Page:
The book skips to 1893 during the World's Fair in Chicago, back to 1876, and forward to 1936. In 1893 in Chicago, Paha is working in the Wild West show for Bill Cody, and meets his future wife, Rain de Plachette. During this chapter skipping, there is a interesting confrontation with Paha and the construction crew building the Brooklyn Bridge. This happens in 1933 when the ghost persuades Paha to visit Mrs. Custer on her 91st birthday so the General can see his wife for the last time. This is a very funny and also very sad meeting in N.Y.C.

The guts of the book has to do with the project in South Dakota known as Mount Rushmore. Paha gets hired as a powderman for the sculptor Borglum. As the years pass and Paha becomes a explosive expert - his real reason for being there becomes obvious. He wants to blow up the monument! He wants to do it during the unveiling of the Jefferson face, while Franklin D. Roosevelt is in attendance. In Paha's mind, this will stop the Wasichus from destroying the Black Hills and satisfy his vision quest.

Does he succeed? Does Paha Sapa (I love that name) survive? What happens to the President or Gutzon Borglum? Sorry, you will have to read 487 pages of this great novel to find out! I highly recommend this book.

RATING: 5 out of 5 Stars

Comment: The act of counting coup, especially unarmed, was considered a high honor for a Sioux warrior and earned an eagle feather that had to be painted red if he was wounded. The Mount Rushmore project took from 1927 to 1941 to finish with the final cost coming in at $989,992.32. Although the project was highly dangerous, not one worker was killed. Since the Lakota wanted to show that they also had great leaders, the Crazy Horse Memorial is being carved in the Black Hills 17 miles away. The sculpting of Crazy Horse started in 1948 and is not finished yet! Also as a historical note at the 1893 Chicago World's Fair, Mr. Ferris introduced his famous Big Wheel.

Sunday, December 12, 2010


It took great imagination to write a historical novel about people who left no written history. Not only did Bernard Cornwell succeed, but he spins a compelling, plausible story. I don't remember the last time I rooted so vigorously for the heroes and felt such anger for the villains. Only the actual stones and various temples are a reality. Whether the local tribes worshipped the sun and moon or made those horrible human sacrifices is pure conjecture. It is written so well that I bought the whole package!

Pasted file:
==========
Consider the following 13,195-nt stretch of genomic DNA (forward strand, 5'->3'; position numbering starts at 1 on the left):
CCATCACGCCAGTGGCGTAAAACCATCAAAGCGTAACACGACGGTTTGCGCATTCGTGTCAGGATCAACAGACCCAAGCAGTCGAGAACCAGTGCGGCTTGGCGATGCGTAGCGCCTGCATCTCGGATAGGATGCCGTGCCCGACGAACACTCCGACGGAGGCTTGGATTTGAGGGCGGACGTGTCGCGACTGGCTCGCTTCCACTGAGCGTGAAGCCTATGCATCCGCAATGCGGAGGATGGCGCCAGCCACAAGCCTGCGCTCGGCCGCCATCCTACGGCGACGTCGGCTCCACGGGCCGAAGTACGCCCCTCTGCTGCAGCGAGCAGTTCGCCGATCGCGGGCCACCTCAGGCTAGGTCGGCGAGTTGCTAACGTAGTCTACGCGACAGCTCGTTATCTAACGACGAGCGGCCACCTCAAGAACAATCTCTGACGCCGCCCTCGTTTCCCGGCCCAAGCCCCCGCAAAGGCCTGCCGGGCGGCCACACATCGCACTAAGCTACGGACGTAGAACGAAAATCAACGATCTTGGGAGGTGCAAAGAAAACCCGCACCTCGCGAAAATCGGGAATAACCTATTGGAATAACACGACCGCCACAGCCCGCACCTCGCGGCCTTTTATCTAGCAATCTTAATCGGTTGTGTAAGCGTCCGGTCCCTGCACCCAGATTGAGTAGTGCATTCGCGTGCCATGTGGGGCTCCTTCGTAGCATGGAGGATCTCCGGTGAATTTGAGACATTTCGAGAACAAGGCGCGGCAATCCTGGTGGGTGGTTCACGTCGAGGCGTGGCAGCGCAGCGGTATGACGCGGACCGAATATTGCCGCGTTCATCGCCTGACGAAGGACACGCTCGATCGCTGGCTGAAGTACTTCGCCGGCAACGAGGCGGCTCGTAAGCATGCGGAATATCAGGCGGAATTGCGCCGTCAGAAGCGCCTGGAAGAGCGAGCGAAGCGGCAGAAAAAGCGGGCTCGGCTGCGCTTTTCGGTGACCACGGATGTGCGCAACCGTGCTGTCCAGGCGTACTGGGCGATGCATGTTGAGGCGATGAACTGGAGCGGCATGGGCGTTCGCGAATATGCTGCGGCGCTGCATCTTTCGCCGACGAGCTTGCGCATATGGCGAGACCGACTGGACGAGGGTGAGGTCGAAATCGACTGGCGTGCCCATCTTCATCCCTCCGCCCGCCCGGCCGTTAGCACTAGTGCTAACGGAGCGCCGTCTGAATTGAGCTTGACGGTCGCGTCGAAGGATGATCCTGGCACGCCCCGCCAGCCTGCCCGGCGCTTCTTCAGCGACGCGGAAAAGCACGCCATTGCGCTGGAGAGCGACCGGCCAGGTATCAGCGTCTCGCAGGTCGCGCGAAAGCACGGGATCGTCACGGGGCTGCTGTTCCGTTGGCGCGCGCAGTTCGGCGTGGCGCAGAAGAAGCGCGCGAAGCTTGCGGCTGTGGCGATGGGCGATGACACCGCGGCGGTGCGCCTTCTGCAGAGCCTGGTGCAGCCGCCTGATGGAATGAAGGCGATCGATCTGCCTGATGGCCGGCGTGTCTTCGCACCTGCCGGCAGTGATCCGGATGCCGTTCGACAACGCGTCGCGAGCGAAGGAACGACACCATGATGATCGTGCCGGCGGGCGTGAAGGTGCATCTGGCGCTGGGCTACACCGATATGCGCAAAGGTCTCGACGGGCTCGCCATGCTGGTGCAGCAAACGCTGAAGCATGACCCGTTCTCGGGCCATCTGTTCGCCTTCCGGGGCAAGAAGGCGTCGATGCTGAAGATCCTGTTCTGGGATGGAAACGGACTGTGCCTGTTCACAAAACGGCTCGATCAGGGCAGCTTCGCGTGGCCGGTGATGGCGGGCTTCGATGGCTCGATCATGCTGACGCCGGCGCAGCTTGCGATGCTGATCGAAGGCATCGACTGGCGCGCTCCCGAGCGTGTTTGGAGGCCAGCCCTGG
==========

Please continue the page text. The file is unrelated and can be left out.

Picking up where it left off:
The story starts when a stranger from the Sarmennyn tribe (the outfolk) arrives at the Old Temple of the Ratharryn tribe with stolen gold pieces. He is slain by Lengar, son of Chief Hengall of Ratharryn. When Lengar gets back to his tribe, he is confronted by his father, who wants all the gold. Lengar gives up the gold and angerly leaves for Sarmennyn with many of his spearman. Meanwhile Hengall's second son, Saban, is to wed Derrewyn of the Cathallo tribe to unite the tribes in peace. The club footed third son of Hengall, Camaban, after escaping his own death by sacrifice leaves for Cathallo to study with Sannas the Sorceress of Cathallo. On the day of the wedding between Saban and Derrewyn, Lengar returns with many spearman and kills his father Hengall the Chief. Lengar now becomes chief, sells Saban into slavery, and takes a rebellious Derrewyn as his wife.

Wow! There is a lot going on in this book. Still to come are the conflicts between the three brothers, many sacrifices, the years of hauling boulders from Sarmennyn and Cathallo, and the building of the temple for Slaol, the Sun God, and Lahanna, the Moon Goddess. There are many side characters to root for and many villains to hate. The last hundred pages are filled with excitement, twists and turns. When I finished this book, I was hoping it was the first of a trilogy. I highly recommend this novel. It was written in 2000, but is readily available in paperback.

RATING : 4.5 Stars out of 5

Comment: Without written documents from the Bronze Age in England, the use of these boulders is uncertain. Based on all the digs that have been done at the site, the theories of its use are numerous, including for: burial rites, worship, healing, and the observation of the heavens. Bernard Cornwell comes up with a plausible theory on how these boulders were moved to the site and how the capstones were lifted over the arches. Finally, Cornwell continues to demonstrate that he is the king of describing death by combat.

Sunday, December 5, 2010

The Design of Everyday Things

This is a guest review from my eldest son, Deron:

Have you ever been unable to figure out how to work an appliance, a remote control, a computer program, or even a door. You might blame yourself or your ineptness with all things mechanical and computer. Author Donald Norman says to not blame yourself, blame the designers.

Bad design is serious stuff. It's not just dropping that call you were trying to transfer on the high-tech office phone system. Human error is often the cause of a plane crash, a ship collision, or a nuclear power plant accident. The human in "human error" isn't always the operator, but sometimes the equipment designer.